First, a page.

He said airlines need to follow a customer-centric approach rather than a technology/ solution-centric one. Byrne recommended few steps, underlining the significance of “back to the basics” –
· Research your market(s) and customer base extensively. Get business insights from the data you already have and try to understand how technology is disrupting your markets.
· Identify the low hanging fruits and the long term initiatives needed to provide a rich customer experience.
· Most probably you would have enough information at this stage to start planning how the latest technologies could be used to exploit identified market growth opportunities.
· Prioritising your digital spend and aligning KPIs becomes a much more manageable task at this stage.
“The key point is that it’s more important to keep pace with your market and customer base than to run after the technological advancements. Digital transformation needs a user (and market)-centric design thinking and execution strategy. Technology is extremely important but it’s a key facilitator; not a driver of digital transformation,” explained Byrne.
Importantly, airlines should be focused on their customers and making the customer experience as seamless and painless as possible. “A great customer experience will create customer stickiness, loyalty and increase lifetime share of wallet. A recent Forbes survey showed that top airline executives believe customer experience is the primary brand focus,” shared Byrne. He highlighted that customer expectations are set by other industries; technology is the enabler for customer experience ; however, lack of (investment in) technology is the biggest obstacle to achieving this goal.
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First Published, 15th April 2016
Ai Editorial: It's an art to develop and implement a loyalty experience that is simple yet impactful. Processes are in place, but are they efficient? Ai’s Ritesh Gupta finds out
Travelling is refreshing. Meeting new people, trying new cuisines, exploring unknown places and things etc. has its own charm. That’s what travel is all about.
Plus, the sheer joy of embarking on a trip or even receiving a confirmation pertaining to your hotel or flight booking are simple things that build up the crescendo. But sometimes simplicity gets overshadowed. Let’s explore some unwanted areas and areas that can be improved:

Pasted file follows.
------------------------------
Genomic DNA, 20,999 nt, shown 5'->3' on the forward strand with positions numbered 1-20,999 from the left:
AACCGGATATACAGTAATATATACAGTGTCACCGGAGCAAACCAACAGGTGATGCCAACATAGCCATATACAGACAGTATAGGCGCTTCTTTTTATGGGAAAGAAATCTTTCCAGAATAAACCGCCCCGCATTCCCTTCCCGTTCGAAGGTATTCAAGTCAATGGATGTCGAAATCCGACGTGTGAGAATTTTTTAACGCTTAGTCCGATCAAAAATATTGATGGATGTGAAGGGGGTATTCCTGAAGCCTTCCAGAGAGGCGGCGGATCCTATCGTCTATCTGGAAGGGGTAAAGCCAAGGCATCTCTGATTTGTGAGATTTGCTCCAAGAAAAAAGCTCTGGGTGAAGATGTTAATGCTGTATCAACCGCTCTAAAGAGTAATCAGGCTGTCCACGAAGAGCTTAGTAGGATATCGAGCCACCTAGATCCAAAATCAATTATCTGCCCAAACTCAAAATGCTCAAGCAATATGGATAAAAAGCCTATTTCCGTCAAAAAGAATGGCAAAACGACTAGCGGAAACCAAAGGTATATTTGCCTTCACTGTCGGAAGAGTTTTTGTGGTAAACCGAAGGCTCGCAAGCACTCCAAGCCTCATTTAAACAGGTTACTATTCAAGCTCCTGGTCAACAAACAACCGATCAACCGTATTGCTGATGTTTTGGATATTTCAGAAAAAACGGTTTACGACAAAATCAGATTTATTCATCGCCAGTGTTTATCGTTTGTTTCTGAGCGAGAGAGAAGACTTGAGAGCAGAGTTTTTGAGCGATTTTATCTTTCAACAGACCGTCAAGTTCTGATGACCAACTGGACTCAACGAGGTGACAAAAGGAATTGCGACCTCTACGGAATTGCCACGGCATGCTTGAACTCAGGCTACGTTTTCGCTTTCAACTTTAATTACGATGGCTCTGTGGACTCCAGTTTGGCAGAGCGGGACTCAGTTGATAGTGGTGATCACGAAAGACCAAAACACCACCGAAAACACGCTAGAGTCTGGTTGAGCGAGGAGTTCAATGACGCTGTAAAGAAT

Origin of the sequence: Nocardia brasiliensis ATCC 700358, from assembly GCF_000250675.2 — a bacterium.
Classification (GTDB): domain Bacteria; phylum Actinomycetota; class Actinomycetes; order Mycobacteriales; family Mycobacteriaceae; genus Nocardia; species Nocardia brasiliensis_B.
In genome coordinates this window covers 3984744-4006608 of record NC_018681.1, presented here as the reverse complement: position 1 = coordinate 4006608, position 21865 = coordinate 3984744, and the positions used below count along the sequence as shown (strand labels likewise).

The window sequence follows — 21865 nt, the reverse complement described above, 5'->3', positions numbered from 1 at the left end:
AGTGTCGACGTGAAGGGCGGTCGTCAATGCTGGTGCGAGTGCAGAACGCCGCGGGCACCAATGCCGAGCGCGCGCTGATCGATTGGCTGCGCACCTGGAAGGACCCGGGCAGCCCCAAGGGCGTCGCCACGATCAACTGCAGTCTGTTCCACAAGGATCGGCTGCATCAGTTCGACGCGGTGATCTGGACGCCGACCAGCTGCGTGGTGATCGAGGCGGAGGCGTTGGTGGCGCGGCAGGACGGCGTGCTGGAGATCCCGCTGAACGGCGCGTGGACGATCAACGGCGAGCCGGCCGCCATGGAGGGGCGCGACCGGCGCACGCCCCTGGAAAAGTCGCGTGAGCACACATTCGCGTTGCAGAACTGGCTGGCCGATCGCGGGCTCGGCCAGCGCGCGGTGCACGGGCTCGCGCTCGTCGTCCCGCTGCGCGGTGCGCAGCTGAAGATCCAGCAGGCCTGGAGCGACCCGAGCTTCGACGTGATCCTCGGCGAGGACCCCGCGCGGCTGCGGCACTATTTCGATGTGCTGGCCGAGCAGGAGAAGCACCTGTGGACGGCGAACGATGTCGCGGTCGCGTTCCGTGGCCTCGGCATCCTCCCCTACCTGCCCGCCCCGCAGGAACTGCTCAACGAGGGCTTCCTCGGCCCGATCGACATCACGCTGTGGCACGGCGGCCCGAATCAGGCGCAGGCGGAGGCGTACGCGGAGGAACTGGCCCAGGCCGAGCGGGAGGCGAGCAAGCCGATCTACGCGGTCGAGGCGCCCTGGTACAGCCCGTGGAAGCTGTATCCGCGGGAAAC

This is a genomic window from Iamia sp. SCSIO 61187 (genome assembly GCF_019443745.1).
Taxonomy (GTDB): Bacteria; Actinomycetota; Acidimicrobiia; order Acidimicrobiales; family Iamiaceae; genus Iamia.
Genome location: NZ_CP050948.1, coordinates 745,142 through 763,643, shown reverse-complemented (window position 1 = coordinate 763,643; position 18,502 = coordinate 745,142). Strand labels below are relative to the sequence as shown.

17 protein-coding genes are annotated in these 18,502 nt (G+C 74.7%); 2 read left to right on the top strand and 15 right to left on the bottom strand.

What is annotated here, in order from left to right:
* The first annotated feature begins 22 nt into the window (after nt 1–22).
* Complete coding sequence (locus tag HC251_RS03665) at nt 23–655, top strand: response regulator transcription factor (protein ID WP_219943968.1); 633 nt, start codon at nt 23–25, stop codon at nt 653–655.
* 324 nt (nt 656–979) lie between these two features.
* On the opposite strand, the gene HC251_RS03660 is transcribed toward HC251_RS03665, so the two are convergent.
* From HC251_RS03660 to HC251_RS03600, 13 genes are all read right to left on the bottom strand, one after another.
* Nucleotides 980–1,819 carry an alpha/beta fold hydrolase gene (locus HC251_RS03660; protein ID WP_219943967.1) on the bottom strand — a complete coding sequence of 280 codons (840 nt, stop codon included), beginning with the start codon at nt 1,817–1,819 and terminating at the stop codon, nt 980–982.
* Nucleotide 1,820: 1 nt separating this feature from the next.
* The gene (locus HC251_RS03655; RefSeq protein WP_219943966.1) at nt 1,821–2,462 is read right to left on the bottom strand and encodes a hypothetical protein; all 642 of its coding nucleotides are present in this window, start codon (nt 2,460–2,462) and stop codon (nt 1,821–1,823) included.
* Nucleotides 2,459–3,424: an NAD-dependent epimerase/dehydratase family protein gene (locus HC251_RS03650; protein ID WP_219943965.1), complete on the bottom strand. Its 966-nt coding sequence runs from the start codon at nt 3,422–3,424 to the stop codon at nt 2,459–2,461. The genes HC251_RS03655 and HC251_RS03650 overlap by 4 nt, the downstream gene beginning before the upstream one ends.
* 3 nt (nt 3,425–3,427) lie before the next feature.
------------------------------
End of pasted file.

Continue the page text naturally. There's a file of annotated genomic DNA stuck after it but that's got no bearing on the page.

Go beyond the mundane: This week I planned a surprise for my wife and daughter, booked at room (Pullman New Delhi Aerocity) three days prior to my travel. The purpose of travel was a city break, a weekend getaway to celebrate my wife’s birthday. I also downloaded Accor’s app and checked-in for my stay. Post this I received an email, enticing me to avail a deal (either for Pullman and Novotel in the same area), something that I had already done. At the bottom of the email there was a note that did mention that the offer “may not take into account the latest transactions passed on the previous 24 hours”. Fair enough. But I expect a better piece of communication. I had spoken to an executive at the time of booking. I conveyed to him about this special day and the reason behind the trip. So I would rather expect a post booking email which has something to do with it. This will be my fifth stay at an Accor property in three years, including a stay with my family in Goa last year.
Emails and push notifications need to be more meaningful, relevant as per the status of my journey, and luring enough to lend a “feel-good” factor.
Be cautious with tracking of digital footprint: Recently I interacted with Atlanta, Georgia-based Del Ross Managing Partner, Noctober Value Partners. He mentioned that he doesn’t generally seek “surprise and delight” experiences when he is travelling unless it is purely a leisure trip that features travelling with his wife. “Since most of my trips are business-related, my biggest priorities are to avoid hassle and problems. To an extent, I would prefer that my accumulated behavior were not tracked and leveraged without my explicit permission - unexpected offers, no matter how relevant, run the risk of being creepy,” he said.
There is a need to build trust with travellers and offer assurance that personal details/ information will not be utilized other than for the exact reason that the passenger grants access.